Anyone who collects contemporary baseball cards knows that action shots are in full supply. In the current market, most players are shown “in action” on their Topps cards, whether it’s in the act of hitting, running, fielding, or pitching. In contrast, cards that display players in either portraits or profiles, or those that feature players posing to simulate the act of swinging the bat or pitching the ball, have become the rarity.
The reverse situation existed throughout the 1950s and ’60s. Players were shown either in portrait, usually from a straight-ahead vantage point but occasionally in profile, or in some kind of a posed situation on the ball field. It was common to see a close-up head shot of a ballplayer one year, followed by that same ballplayer pretending to swing a bat, or lay down a bunt, the next year. Action photographs were reserved for World Series cards and other “special” cards, and even then they were usually black-and-white images that were occasionally colorized. Color action photography, whether it was limited in supply or simply more expensive to reproduce, was not the norm.
In 1971, Topps made a revolutionary change to its presentation. As part of its memorable black-bordered set, Topps began to feature cards of players in action. These are not simulated situations or posed shots, or drawings of players in action, but rather full-card photographs of actual game action—and in full color. Most of the photographs were snapped at the two New York ballparks, Shea Stadium and the original Yankee Stadium, since both were located so close to the Topps headquarters. A few came from ancient and decrepit Connie Mack Stadium, wading through its final season of existence in Philadelphia before giving way to Veterans Stadium.
For the first time ever, Topps shows us players like Joe Morgan and Art Shamsky, each standing next to the catcher and the umpire, as an actual pitch is being delivered. The groundbreaking set includes a terrific landscape shot of Thurman Munson (profiled earlier in this space), seen trying to elude Chuck Dobson’s spiked shoes amidst a cloud of dirt at home plate. We also see players like Oscar Gamble, Bob Oliver, and Roy White at the plate, taking (or about to take) real swings against opposing pitchers. Topps also includes pitchers in the action fray, with notable hurlers like Nolan Ryan, Tommy John, and Fritz Peterson, seen in the midst of their distinctive deliveries.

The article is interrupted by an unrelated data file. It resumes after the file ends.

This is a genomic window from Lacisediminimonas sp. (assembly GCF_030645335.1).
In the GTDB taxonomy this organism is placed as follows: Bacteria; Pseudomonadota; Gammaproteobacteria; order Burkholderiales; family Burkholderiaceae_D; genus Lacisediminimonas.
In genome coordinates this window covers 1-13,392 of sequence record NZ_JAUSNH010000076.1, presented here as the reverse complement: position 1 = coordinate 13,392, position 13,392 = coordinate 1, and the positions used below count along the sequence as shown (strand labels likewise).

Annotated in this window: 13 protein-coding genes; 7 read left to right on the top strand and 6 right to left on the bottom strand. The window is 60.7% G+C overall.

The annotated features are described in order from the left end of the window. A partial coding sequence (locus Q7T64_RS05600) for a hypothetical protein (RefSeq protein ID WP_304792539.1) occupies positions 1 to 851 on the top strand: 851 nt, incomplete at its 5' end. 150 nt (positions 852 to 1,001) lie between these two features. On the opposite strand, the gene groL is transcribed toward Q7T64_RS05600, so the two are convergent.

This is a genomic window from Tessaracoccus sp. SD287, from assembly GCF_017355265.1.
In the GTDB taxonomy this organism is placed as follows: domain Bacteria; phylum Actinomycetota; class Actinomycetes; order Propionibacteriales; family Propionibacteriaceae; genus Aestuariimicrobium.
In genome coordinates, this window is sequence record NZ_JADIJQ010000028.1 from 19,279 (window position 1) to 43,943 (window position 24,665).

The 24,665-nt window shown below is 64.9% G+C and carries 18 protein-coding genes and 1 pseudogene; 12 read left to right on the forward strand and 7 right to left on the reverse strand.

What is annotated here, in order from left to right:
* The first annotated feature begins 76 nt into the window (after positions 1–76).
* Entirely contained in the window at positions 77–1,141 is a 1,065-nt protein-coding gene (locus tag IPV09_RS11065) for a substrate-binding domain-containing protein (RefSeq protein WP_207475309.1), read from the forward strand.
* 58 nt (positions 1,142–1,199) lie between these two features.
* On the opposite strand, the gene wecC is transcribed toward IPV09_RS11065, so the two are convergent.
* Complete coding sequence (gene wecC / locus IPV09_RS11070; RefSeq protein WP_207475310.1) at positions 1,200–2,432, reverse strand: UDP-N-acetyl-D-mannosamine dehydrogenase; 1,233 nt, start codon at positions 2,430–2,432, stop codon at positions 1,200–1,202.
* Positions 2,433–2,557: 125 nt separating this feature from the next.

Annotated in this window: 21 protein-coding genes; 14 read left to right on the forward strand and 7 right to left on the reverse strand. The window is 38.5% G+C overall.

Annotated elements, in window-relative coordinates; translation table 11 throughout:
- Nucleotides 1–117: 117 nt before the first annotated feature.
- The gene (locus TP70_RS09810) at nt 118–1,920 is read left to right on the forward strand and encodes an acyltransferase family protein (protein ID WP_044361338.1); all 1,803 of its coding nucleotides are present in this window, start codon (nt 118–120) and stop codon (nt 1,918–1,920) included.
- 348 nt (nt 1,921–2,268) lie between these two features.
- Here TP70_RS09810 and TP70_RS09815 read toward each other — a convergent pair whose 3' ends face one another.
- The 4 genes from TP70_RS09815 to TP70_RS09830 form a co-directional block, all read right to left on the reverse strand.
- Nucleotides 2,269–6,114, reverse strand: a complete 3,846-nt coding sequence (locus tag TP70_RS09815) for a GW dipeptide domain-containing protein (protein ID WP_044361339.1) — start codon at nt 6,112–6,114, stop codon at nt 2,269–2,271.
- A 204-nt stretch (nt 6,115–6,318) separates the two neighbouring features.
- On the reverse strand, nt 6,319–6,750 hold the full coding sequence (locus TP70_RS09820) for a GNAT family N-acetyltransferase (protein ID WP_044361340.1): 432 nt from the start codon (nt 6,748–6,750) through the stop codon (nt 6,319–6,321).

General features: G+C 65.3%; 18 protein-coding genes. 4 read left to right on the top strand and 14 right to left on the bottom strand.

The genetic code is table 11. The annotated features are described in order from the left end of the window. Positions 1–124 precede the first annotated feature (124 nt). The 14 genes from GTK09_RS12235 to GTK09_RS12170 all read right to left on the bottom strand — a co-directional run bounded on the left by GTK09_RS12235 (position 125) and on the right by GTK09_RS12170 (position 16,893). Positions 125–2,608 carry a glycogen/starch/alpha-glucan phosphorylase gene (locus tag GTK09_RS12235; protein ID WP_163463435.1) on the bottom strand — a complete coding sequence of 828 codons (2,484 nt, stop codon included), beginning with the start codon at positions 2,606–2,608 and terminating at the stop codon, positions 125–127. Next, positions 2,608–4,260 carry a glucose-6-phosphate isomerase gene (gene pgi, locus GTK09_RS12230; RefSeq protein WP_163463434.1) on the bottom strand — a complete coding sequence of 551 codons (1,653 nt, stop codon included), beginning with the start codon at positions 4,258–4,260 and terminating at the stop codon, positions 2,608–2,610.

While Ryan has his own card, he also makes an appearance on one of his teammate’s cards. Ryan appears most prominently, his No. 30 uniform visible in the foreground as he tries to coax the umpire into making an out call. But the card is actually meant to depict shortstop Bud Harrelson, who can be seen on the far left trying to apply a tag to an Astros baserunner. In fact, four players make appearances on the cards, in addition to the second base umpire, who is wearing the distinctive all-black umpiring uniform of the era.
Harrelson and Ryan are easy to identify. But who are the others? The Mets second baseman backing up the throw is Ken Boswell, with the “2” on his No. 12 being visible on the front of his pinstriped uniform. In regards to the Astros’ baserunner, I’ve heard some people suggest that it is Joe Morgan, which is possible. But I believe that it is Jimmy Wynn, an African-American player of similar build and height to Morgan, but whose face and head more resembled the player on this card.
This play took place on May 30, a Saturday afternoon, during the 1970 season, the only game in which Ryan faced the Astros at Shea Stadium that summer. In the top of the eighth inning, Wynn took off for second and was ruled safe by the umpire, the late Ken Burkhart. Wynn would come home to score on Norm Miller’s single, giving the Astros a 3-1 lead. But Wynn’s insurance run would not be enough; the Mets would rally to score three runs in the bottom of the eighth, for a most dramatic 4-3 victory at Shea. So while the Astros won the baseball card, the Mets won the game.
With the details of the game and the identities of the players in place, let’s not give short shrift to Derrel McKinley Harrelson, the featured player on the card. For years I had mistakenly assumed that Buddy was the brother of Hawk Harrelson, the slugging American League first baseman. Its funny how the mind of an eight-year-old works. If they have the same last name, and they both play baseball, they must be brothers!
Buddy Harrelson’s 1970 Topps card was also notable, as it showed him signing autographs for a few fans at Shea Stadium. But the 1971 is better because it is an action shot, and it shows Harrelson doing what he did so well for the bulk of his career: play a silky and seamless shortstop. (In fact, Harrelson would win the only Gold Glove of his career in 1971, making this card even more appropriate.)